Aggravated assault is an offense in Houston, Texas, committed when a person intentionally, knowingly, or recklessly causes serious bodily injury to another. The crime also covers the act of exhibiting a deadly weapon in a threatening manner. Aggravated assault is a serious offense in Houston and is typically considered a second-degree felony. It would, however, amount to a first-degree felony under Section 22.02(b) of the Texas Penal Code where:
Regardless of the degree of felony the offense eventually falls, a conviction for aggravated assault has severe consequences such as lengthy incarceration, hefty fines, deportation, child custody issues, and disqualification from jury duty.
In 2017, the City of Houston recorded a total of 14,201 cases of aggravated assaults, constituting 55% of the city's violent crimes at the time. Compared to the city's 2020 crime statistics, aggravated assault increased considerably by around 35%. Statistics for aggravated assault also include attempts to commit the offense.
Sexual assault in the City of Houston involves non-consensual, unwanted sexual contact against another person, including penetration of the mouth, anus, or sexual organ. Under Houston laws, persons below 17 years old are legally incapable of giving consent. Similarly, consent would be considered invalid when obtained by threat or when the actor is in a position of power or a caregiver. Sexual assault is charged as a second-degree felony. However, the charge becomes a first-degree felony if the accused was prohibited from marrying the victim under bigamy laws prior to the offense. Likewise, sexual assault is elevated to a first-degree felony offense, as an aggravated sexual assault where:
In addition to lengthy incarceration and hefty fines, a conviction for sexual assault carries other long-lasting consequences, including sex offender registration, employment restriction, and housing restrictions.
Houston recorded a total of 1,366 rape cases in 2017. When compared to 2020 numbers, incidences of rape in the City of Houston dropped by 17%.
Persons under the age of 17 cannot be charged as adults for assault in Houston. However, such cases can be referred to the Houston Teens Court for fine-only offenses or the Harris County Juvenile Court for other offenses. Nonetheless, children under the age of 10 cannot be sued in Houston as they are considered incapable of forming the intent to commit a crime.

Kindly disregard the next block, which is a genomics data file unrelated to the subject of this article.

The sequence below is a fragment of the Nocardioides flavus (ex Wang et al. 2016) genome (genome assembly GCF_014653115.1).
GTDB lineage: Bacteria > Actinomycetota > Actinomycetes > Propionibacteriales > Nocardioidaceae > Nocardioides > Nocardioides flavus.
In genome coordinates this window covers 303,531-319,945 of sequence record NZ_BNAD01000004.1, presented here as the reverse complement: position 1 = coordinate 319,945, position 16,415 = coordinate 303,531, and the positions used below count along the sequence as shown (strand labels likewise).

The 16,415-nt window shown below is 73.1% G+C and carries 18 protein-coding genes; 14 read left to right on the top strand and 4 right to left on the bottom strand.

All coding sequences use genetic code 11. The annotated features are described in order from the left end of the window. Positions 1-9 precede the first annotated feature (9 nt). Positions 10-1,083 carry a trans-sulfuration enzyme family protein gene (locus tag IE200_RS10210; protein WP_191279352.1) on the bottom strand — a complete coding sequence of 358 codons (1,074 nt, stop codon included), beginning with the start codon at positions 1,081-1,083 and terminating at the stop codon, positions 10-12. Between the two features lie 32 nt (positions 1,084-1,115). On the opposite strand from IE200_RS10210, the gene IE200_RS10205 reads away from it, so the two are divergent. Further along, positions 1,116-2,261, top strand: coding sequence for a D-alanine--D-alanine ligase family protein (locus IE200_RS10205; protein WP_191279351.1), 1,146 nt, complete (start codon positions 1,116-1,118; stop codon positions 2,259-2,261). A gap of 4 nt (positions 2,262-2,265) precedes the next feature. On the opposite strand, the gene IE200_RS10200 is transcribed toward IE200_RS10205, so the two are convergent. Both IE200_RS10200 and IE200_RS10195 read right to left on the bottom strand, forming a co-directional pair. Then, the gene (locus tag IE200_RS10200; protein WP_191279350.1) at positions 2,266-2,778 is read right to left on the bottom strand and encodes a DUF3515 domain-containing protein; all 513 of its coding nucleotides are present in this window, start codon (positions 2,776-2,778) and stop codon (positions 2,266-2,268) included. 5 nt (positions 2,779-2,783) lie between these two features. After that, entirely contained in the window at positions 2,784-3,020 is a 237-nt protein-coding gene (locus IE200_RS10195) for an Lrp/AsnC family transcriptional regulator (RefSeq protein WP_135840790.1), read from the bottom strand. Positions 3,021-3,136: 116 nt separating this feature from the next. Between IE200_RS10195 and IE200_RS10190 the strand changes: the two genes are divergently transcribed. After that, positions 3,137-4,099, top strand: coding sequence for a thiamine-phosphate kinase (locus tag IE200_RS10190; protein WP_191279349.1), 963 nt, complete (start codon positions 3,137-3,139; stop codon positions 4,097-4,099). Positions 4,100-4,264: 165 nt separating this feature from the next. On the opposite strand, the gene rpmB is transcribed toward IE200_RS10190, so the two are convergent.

Assault offenses are usually charged as delinquent conduct under the juvenile court system, and the punishments are not as strict as the ones for adults. However, not all cases involving minors as the accused go to the Juvenile Court. If a child over age 14 uses a deadly weapon, causes serious bodily harm, or commits certain first-degree felony offenses, such a child can be tried like an adult.
In 2020, the Houston Police Department referred 1,605 cases to the Juvenile Court, and 582 assault offenses were committed by juveniles in Harris County, including the City of Houston.
An assault charge may consist of:
When facing an assault charge in the City of Houston, Texas, it is advisable to retain the services of a competent criminal attorney. A skilled attorney would examine the facts, gather relevant evidence and witnesses, and devise strategies to reduce, dismiss, or drop the charges. The attorney may explore common defenses available to the accused party, including:
Penalties for assault in the City of Houston depend on varying factors, including the seriousness of the act for which charges are brought, the age and condition of the victim, possession and use of a weapon, and the offender's criminal history. For punishment, assault charges are classified as:
Note that Class C misdemeanor punishment applies to simple assault charges. In contrast, Class B penalties apply if the assault occurs during a sports performance, while a Class A misdemeanor applies if the assault causes bodily injury or was committed against an elderly individual. In the same vein, a third-degree felony charge applies if the accused had a previous conviction on assault or if the assault was committed against certain public workers. A second-degree felony charge applies to aggravated assault against a household member. Finally, a first-degree felony charge applies for aggravated assault against a domestic partner or certain public workers.
There are two main differences between simple and aggravated assault in the City of Houston. First is that, while simple assault typically occurs when a person threatens or causes bodily injury to another, aggravated assault ensues where serious bodily injury is inflicted. This means, as opposed to simple assault where a slap or bruise can be actionable, aggravated assault involves injuries that create or causes a substantial risk of death or permanent disfigurement or impairment.
The second difference is whether or not a deadly weapon was used or displayed in the course of the assault. The mere presence or exhibition of a deadly weapon during an assault will automatically raise the offense from a simple assault to aggravated assault.
These differences impact the classifications of the offenses and applicable punishment. Simple assault is usually actionable as a misdemeanor offense, which at maximum attracts a one-year jail term. In contrast, aggravated assault is charged without enhancing circumstances as a second-degree felony, punishable with imprisonment between 2 to 20 years, including a fine of up to $10,000.